Thursday, November 14, 2013

Writing Under Contract

Last week I used the example of a “million dollar spec sale” to discuss a variety of contractual and business concepts important to a screenwriter selling a spec. Today I want to discuss similar concepts related to the other type of work screenwriters do: rewrites and adaptations.

In these situations writers are hired to do one or more drafts of a screenplay. This happens when you are hired to rewrite a spec that you sold. It happens when you are hired to write a screenplay based on an original pitch. You could also be hired to rewrite someone else’s screenplay or adapt a book, play, comic book, etc. From a contractual/business standpoint, all of these deals are pretty similar.

These are all “work-for-hire” deals. This is an important legal term that means the person hiring the writer owns the copyright of the resulting screenplay, not the writer. This can create an odd situation when a producer or studio hires you to rewrite a script that they optioned from you, and then fails to pick up the option (see last post for an explanation of options). In this case, the copyright of the script they optioned stays with you. But who owns the rewrite?

The answer is they do, but since they don’t own the underlying material, they can’t do anything with it. You can’t do anything with it either – you don’t own the copyright for the revisions (known as a “derivative work” in copyright lingo). If you added a clever line of dialogue in that revision, you can’t use it if someone else buys the original script. The unusable rewritten draft is often called a “sterile draft.”

There are two big categories of work-for-hire screenwriting deals: union and non-union. The screenwriters’ union is the Writer’s Guild of America (WGA). It’s actually two unions, WGA west and WGA east, but they negotiate the Minimum Basic Agreement (MBA) that covers screenwriters together. And they mostly work together – mostly. Which one you become a member of depends on which side of the Mississippi you live on.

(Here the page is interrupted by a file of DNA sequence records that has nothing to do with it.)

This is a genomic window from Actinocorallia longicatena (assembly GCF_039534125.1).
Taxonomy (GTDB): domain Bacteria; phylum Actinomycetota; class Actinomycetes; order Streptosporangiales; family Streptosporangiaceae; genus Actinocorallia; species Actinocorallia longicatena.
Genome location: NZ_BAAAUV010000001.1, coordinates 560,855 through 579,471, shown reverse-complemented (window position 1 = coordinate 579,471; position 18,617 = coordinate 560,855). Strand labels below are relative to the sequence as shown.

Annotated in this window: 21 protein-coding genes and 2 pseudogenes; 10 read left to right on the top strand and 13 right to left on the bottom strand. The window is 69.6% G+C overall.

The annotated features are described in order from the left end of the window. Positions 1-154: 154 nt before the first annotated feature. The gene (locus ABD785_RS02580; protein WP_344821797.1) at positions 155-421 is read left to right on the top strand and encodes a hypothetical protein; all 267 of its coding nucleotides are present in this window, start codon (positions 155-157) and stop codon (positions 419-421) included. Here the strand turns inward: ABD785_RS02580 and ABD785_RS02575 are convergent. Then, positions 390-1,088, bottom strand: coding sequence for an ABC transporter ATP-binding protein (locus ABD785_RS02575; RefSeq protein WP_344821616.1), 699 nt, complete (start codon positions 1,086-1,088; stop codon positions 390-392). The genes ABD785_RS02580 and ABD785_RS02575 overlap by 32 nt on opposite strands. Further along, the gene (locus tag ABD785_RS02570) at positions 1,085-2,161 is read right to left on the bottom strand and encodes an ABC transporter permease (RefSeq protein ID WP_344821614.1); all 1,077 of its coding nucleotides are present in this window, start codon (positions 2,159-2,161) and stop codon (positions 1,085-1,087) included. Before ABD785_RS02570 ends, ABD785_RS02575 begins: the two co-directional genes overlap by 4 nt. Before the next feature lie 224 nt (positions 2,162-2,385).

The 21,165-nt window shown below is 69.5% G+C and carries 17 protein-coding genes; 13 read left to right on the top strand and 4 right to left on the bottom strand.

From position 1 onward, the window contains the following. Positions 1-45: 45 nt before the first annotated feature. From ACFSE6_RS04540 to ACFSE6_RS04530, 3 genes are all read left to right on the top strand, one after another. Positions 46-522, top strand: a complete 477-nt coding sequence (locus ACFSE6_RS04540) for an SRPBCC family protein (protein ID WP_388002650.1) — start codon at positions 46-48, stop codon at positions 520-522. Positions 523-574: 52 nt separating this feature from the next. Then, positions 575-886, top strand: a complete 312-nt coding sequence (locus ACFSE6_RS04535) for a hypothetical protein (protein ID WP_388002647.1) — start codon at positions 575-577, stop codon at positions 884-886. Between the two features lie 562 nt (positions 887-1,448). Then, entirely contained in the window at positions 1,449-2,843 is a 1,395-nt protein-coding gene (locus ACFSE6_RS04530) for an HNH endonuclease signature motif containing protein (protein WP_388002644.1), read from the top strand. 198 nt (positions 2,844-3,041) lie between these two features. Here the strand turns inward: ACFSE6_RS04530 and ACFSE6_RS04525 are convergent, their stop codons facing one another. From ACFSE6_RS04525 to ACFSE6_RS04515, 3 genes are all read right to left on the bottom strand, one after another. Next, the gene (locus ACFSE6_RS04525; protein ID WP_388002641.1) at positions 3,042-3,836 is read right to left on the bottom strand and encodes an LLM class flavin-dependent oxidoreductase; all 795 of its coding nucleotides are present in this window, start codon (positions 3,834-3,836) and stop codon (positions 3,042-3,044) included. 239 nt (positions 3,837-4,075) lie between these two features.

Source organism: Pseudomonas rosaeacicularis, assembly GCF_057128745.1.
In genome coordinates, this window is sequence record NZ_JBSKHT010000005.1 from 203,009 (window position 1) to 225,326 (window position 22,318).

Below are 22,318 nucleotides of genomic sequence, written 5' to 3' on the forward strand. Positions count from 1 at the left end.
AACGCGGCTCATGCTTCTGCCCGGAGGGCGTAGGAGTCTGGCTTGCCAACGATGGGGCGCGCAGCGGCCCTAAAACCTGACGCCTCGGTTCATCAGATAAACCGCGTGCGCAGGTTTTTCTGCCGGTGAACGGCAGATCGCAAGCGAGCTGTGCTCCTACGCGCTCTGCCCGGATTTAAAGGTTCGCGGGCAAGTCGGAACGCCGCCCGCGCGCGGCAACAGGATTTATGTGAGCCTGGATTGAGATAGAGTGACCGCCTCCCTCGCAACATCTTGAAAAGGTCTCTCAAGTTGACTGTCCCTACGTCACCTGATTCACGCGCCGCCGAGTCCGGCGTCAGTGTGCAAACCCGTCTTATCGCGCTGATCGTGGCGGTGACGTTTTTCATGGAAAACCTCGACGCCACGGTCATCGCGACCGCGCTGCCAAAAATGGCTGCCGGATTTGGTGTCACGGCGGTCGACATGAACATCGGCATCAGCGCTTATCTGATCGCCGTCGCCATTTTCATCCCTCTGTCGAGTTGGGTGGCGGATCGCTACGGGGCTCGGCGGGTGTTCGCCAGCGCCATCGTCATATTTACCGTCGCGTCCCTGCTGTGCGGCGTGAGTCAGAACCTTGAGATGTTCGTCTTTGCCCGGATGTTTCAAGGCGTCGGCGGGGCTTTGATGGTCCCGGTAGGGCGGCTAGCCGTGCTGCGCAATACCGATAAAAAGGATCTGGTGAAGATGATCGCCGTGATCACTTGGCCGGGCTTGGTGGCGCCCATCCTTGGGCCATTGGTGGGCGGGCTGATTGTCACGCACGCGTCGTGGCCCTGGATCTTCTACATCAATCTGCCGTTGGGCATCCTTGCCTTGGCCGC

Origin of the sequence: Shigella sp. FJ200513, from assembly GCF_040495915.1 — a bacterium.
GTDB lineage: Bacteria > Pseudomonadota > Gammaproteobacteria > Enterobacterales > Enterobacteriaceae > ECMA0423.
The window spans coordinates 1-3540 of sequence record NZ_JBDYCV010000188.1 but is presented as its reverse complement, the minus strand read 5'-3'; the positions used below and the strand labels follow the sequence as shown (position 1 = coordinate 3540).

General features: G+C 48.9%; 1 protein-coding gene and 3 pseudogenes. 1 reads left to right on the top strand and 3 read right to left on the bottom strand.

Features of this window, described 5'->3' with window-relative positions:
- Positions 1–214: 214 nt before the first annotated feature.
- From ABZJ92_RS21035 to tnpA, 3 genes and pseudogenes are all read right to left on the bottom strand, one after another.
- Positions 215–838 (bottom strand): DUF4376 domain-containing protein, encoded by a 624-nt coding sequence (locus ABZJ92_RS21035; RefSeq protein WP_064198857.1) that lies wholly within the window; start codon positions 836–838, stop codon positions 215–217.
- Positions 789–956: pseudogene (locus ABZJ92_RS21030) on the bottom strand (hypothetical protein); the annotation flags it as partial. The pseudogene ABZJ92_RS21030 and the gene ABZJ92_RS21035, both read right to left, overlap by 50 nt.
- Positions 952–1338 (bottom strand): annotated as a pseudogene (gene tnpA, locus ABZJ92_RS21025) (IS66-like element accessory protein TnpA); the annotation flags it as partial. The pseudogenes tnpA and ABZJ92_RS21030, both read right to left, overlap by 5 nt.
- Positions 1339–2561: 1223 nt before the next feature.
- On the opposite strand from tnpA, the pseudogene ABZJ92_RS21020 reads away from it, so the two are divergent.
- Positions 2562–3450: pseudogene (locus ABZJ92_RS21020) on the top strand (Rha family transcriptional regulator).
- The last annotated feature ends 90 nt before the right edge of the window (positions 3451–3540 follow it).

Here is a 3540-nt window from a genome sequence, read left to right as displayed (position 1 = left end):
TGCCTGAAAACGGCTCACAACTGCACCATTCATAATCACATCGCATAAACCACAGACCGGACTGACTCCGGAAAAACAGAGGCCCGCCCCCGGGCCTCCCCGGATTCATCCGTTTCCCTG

The advantage of working under a WGA deal is you get the contract language in the MBA automatically applied to your contract. This guarantees you such important things as a defined credit process and residuals. If you work non-union, your attorney will have to negotiate all of that stuff themselves. They probably won’t get as good a deal as the WGA provides. And it will be up to you or your attorney or your reps to enforce your contract. If you work under a WGA contract, the Guild will help enforce it. You don’t want to be responsible for collecting the residuals the studio owes you. Note that once you become a member of the WGA, you aren’t allowed to work non-union.

Non-union deals can be whatever you negotiate, so I can’t really describe them. I’ll discuss how a typical WGA deal works and some of the concepts will apply to non-union work.

The standard work-for-hire contract used to consist of four “steps,” or pieces of writing that the writer would deliver. There would be a treatment, first draft, second draft and polish. If it was a rewrite, the treatment step may have been removed – but sometimes the producers would still want a treatment if the proposed changes were big enough.